When Baby was in the womb, he could hear the blood rush through Mama’s veins. We can recreate that noise with a white noise machine, running shower water, a vacuum, a hair dryer, or by simply “shhh"-ing near Baby’s ear. Although the sound might seem annoying to our adult ears, it is once again familiar to Baby, so he finds it quite calming!
Or binky, or finger, or toy — whatever Baby might like to suck on. Especially during the newborn stage, sucking turns on Baby’s calming reflex. So if we can encourage Baby to start sucking, we’ll be able to get that little one calmed down quite quickly. If Baby is truly hungry, he won’t be satisfied by anything other than the milk he seeks, but if he’s fussy for another reason, a pacifier or finger (yours or his own!) may be just what he needs to calm down.
Using just a few pieces of the puzzle may help soothe Baby, but if it doesn’t, make sure you’re combining all the pieces. Taking these steps can work to calm Baby in preparation for sleep, or even just to calm Baby while he’s awake. Remember that newborns can tolerate very little awake time between naps, so make sure to implement these relaxing tools before Baby becomes overtired, as overtired babies are much more difficult to calm.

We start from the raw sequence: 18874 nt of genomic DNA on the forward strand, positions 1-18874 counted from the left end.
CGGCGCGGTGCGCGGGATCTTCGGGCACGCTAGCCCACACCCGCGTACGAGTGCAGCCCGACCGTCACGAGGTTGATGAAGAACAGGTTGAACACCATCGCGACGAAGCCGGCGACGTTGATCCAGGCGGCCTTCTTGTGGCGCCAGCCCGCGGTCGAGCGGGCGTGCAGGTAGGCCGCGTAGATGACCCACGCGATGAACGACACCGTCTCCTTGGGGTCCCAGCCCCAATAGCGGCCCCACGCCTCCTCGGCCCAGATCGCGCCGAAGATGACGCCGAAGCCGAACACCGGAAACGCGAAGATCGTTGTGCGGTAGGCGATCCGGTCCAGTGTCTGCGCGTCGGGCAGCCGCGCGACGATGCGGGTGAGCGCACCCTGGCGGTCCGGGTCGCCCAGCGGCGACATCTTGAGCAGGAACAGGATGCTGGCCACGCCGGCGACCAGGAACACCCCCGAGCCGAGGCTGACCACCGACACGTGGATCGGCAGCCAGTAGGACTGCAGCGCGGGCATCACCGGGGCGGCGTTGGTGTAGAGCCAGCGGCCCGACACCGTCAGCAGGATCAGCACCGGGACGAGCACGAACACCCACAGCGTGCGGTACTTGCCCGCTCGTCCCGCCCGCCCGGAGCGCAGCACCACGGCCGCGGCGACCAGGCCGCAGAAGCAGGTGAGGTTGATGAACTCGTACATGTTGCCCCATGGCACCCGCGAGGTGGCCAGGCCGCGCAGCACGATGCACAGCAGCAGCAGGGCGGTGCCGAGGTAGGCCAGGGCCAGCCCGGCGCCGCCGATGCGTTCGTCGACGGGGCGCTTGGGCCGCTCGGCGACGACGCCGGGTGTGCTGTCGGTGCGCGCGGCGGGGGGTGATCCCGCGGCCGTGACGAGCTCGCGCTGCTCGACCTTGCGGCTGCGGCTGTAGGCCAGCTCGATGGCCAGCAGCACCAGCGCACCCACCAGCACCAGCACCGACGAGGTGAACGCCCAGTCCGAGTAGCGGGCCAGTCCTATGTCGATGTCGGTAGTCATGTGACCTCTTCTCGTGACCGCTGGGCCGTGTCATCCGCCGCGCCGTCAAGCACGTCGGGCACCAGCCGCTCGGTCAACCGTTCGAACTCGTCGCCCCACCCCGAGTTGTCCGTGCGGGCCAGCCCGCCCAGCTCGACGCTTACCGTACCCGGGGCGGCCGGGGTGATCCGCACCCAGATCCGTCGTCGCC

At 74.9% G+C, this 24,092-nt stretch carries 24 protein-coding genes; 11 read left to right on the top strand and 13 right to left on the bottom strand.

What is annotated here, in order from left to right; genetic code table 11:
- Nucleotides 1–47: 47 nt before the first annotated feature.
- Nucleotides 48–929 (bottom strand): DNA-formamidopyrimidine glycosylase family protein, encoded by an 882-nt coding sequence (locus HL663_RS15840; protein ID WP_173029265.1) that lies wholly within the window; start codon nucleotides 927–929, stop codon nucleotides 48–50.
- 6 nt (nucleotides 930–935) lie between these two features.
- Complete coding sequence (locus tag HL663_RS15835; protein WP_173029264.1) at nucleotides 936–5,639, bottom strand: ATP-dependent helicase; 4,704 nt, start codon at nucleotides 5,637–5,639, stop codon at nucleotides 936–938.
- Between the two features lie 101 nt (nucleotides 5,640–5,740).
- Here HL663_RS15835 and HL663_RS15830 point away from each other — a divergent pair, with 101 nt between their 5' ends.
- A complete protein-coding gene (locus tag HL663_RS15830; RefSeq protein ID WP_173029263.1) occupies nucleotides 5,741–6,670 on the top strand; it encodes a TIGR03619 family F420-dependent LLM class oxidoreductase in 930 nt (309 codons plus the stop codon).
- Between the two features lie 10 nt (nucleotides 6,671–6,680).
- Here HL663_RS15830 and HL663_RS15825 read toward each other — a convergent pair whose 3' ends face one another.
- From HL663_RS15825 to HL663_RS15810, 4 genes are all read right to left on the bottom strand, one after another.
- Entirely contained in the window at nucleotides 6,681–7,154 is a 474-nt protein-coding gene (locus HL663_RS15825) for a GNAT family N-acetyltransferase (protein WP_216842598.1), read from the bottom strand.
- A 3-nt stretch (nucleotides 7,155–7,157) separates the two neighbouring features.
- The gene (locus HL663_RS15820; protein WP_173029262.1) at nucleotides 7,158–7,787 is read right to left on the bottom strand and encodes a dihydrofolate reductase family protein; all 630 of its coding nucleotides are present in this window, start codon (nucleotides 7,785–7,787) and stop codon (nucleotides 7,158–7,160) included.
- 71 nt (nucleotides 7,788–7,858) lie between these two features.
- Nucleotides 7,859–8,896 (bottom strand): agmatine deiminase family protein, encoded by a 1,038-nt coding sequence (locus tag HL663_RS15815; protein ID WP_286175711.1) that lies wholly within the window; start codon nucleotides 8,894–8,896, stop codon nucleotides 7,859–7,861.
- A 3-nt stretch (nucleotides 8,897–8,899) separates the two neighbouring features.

Also keep in mind that the goal is not to get Baby to actually fall asleep with these steps (though some babies might) — they’re just to get him nice and relaxed so he’s more able to fall asleep. When I was a new mom, I used SCRAP to try to get Ada to fall asleep completely; what this looked like was 5-20 minutes of rapid swinging. If I stopped too soon, she’d re-awaken and I’d have to start all over. It more or less worked, but it was exhausting! Instead, you can just bounce or rock Baby for a few minutes until he’s more relaxed. At that point, you can lay him down in his crib/bassinet (still swaddled, with white noise and a pacifier) so he can start to practice falling asleep independently.